Discover Algeria's Diverse and Appealing Wildlife
The varied vegetation of Algeria includes coastal, mountainous and grassy desert-like regions that all support a diverse selection of wildlife, with many of these creatures living in close proximity to civilization. The most commonly seen wildlife in Algeria are wild boars, jackals and gazelles - although it is not uncommon to spot fennecs (foxes) and jerboas. Algeria also has a few small panther, leopard and cheetah populations but these are seldom seen.
The abundance of bird species make the country a haven for bird watchers. For those who prefer other critters, snakes, monitor lizards and a variety of other reptiles can be found living along with an array of rodents throughout the semi-arid regions of Algeria. Algeria is also home a number of endangered species that are currently protected under Algerian law.
The country's most endangered animal is the serval; a beautiful, wild feline that is larger than a domestic cat but smaller than a leopard. Its head may be considered to be somewhat disproportionate to its body as it is small and round with long, elegant ears. The serval also has the longest legs in the cat family and its coat is characterized by leopard-like spots. A few of these elegant creatures are thought to still exist in the northern parts of Algeria.
Another fascinating creature that is endangered in Algeria is the Mediterranean monk seal. These seals live in caves and upon rocky outcrops along the coast of Algeria and their numbers have been made scarce by over-fishing and pollution. Monk seals do not give birth often and usually have only one pup. This means that attempts to increase the seal population are slow and difficult. Besides the serval and seals, Algerian wild dogs and a number of bat species are also considered to be endangered.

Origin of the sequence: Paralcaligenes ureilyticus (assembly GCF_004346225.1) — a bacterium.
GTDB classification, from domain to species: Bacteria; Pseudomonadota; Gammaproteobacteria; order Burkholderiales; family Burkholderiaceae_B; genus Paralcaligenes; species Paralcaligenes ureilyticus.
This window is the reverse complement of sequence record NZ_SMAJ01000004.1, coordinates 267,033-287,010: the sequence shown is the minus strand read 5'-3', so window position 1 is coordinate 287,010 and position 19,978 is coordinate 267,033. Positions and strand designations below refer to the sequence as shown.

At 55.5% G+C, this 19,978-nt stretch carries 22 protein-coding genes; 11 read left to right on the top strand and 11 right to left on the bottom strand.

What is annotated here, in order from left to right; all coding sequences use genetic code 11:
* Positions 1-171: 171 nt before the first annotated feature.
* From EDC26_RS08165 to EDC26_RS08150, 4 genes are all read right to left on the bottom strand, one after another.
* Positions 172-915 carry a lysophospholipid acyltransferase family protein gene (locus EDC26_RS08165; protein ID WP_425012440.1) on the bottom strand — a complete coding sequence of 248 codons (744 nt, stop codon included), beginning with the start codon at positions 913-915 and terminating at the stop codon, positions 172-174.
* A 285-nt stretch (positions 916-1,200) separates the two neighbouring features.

Algerian wildlife protection programs are still being properly established, although there are a few that have been in existence for some time now. Some protection programs in Algeria do not necessarily deal only with Algerian wildlife. The Preservation Station in Algeria, for example, is dedicated to the captive breeding of tamed captive felines and the reintroduction of their wild into the young. Their main focus is currently on the Barbary Lion, which is native to the region but has not been seen in the wild since 1922. Unfortunately, such attempts come too late for some Algerian creatures and animals such as the scimitar oryx and the dama gazelle have not been seen in the country for ten years or longer.